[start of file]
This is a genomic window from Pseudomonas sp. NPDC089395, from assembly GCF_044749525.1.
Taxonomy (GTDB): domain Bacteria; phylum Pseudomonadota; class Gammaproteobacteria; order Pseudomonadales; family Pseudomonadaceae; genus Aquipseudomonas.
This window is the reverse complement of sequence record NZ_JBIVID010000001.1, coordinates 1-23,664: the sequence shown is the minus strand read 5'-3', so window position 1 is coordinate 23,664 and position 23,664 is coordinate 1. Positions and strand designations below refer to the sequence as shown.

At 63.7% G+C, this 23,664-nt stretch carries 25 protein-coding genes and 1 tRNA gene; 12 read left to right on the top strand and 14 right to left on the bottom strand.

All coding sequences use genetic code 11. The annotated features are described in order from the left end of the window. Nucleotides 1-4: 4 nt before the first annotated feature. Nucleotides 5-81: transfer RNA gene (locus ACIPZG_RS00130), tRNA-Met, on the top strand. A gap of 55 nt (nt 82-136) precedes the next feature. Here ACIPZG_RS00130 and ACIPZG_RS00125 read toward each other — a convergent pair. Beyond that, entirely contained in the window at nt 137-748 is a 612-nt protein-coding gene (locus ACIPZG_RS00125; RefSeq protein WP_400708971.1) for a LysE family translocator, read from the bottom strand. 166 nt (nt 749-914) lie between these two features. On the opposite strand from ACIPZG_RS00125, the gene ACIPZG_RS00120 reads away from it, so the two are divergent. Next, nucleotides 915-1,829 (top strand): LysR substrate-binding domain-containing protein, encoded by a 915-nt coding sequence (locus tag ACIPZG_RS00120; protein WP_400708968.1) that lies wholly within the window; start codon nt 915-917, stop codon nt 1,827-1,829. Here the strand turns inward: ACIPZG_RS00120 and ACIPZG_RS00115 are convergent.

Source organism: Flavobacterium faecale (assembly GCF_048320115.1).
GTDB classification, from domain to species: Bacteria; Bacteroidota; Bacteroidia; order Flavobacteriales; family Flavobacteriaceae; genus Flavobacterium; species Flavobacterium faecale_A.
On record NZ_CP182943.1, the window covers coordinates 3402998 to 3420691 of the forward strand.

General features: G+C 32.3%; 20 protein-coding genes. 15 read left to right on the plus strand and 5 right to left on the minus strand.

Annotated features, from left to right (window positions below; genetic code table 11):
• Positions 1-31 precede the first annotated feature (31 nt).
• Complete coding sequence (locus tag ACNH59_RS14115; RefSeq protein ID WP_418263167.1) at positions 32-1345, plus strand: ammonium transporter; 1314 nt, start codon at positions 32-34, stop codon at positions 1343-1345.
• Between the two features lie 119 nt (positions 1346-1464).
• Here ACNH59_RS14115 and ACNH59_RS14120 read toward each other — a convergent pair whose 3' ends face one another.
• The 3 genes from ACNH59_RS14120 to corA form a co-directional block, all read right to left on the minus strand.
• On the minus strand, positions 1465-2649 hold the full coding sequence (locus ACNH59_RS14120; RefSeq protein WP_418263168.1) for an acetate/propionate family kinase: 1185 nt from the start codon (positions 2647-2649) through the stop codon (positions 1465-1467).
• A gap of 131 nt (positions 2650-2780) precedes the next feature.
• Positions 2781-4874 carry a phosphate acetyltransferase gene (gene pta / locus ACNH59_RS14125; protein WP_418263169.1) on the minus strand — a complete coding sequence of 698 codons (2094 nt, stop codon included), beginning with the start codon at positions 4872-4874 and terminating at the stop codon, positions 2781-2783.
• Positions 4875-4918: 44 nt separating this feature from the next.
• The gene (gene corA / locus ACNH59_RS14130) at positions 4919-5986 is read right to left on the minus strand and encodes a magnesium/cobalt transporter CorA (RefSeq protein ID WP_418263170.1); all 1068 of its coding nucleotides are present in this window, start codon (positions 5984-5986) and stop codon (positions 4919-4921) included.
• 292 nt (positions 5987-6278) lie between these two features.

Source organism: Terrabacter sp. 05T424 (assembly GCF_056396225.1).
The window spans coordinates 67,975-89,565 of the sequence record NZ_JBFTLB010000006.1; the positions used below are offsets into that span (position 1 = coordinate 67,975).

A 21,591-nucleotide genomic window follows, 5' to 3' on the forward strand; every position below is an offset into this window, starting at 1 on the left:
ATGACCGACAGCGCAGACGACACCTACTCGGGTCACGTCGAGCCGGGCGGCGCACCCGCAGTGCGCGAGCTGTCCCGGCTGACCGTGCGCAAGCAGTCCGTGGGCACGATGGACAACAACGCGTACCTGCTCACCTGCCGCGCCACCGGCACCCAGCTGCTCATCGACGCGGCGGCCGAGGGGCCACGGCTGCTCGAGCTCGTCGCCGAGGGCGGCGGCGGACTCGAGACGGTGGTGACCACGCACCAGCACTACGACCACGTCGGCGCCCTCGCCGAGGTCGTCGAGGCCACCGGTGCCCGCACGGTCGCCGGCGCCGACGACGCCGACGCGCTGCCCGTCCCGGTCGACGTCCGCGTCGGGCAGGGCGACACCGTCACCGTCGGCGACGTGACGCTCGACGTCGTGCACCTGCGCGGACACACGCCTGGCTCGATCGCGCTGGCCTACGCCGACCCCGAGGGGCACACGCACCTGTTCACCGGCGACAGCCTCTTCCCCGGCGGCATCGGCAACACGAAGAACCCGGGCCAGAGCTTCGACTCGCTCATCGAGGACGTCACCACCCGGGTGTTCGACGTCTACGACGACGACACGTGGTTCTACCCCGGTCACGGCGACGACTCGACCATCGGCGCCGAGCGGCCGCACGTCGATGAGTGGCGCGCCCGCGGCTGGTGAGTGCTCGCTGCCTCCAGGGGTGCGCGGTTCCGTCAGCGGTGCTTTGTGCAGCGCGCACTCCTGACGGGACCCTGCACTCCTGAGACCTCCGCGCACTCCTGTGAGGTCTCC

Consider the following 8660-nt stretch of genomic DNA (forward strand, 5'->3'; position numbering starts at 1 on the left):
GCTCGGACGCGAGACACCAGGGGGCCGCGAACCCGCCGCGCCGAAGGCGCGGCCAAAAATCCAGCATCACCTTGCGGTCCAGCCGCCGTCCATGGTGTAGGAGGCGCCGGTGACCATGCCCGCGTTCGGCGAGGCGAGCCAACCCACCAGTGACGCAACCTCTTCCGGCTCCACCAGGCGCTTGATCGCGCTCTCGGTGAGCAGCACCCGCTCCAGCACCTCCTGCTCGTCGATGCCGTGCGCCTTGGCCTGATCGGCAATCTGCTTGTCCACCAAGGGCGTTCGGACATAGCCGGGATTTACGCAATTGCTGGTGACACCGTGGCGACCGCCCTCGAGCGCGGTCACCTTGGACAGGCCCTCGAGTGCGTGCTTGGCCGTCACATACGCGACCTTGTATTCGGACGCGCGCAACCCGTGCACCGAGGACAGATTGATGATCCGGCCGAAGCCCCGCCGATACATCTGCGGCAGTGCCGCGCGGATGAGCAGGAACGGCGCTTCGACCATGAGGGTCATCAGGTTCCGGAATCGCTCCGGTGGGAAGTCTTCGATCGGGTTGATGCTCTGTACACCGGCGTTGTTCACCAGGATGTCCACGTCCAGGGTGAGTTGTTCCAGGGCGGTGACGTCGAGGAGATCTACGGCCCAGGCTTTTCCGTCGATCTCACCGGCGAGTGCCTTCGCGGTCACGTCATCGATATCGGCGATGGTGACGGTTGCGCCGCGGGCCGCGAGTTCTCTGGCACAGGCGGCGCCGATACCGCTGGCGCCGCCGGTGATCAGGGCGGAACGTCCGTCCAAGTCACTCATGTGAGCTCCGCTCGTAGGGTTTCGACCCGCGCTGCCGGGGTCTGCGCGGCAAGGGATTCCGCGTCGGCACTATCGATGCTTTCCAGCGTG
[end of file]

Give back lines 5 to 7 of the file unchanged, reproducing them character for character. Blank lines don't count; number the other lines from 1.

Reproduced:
All coding sequences use genetic code 11. The annotated features are described in order from the left end of the window. Nucleotides 1-4: 4 nt before the first annotated feature. Nucleotides 5-81: transfer RNA gene (locus ACIPZG_RS00130), tRNA-Met, on the top strand. A gap of 55 nt (nt 82-136) precedes the next feature. Here ACIPZG_RS00130 and ACIPZG_RS00125 read toward each other — a convergent pair. Beyond that, entirely contained in the window at nt 137-748 is a 612-nt protein-coding gene (locus ACIPZG_RS00125; RefSeq protein WP_400708971.1) for a LysE family translocator, read from the bottom strand. 166 nt (nt 749-914) lie between these two features. On the opposite strand from ACIPZG_RS00125, the gene ACIPZG_RS00120 reads away from it, so the two are divergent. Next, nucleotides 915-1,829 (top strand): LysR substrate-binding domain-containing protein, encoded by a 915-nt coding sequence (locus tag ACIPZG_RS00120; protein WP_400708968.1) that lies wholly within the window; start codon nt 915-917, stop codon nt 1,827-1,829. Here the strand turns inward: ACIPZG_RS00120 and ACIPZG_RS00115 are convergent.

Source organism: Flavobacterium faecale (assembly GCF_048320115.1).
GTDB classification, from domain to species: Bacteria; Bacteroidota; Bacteroidia; order Flavobacteriales; family Flavobacteriaceae; genus Flavobacterium; species Flavobacterium faecale_A.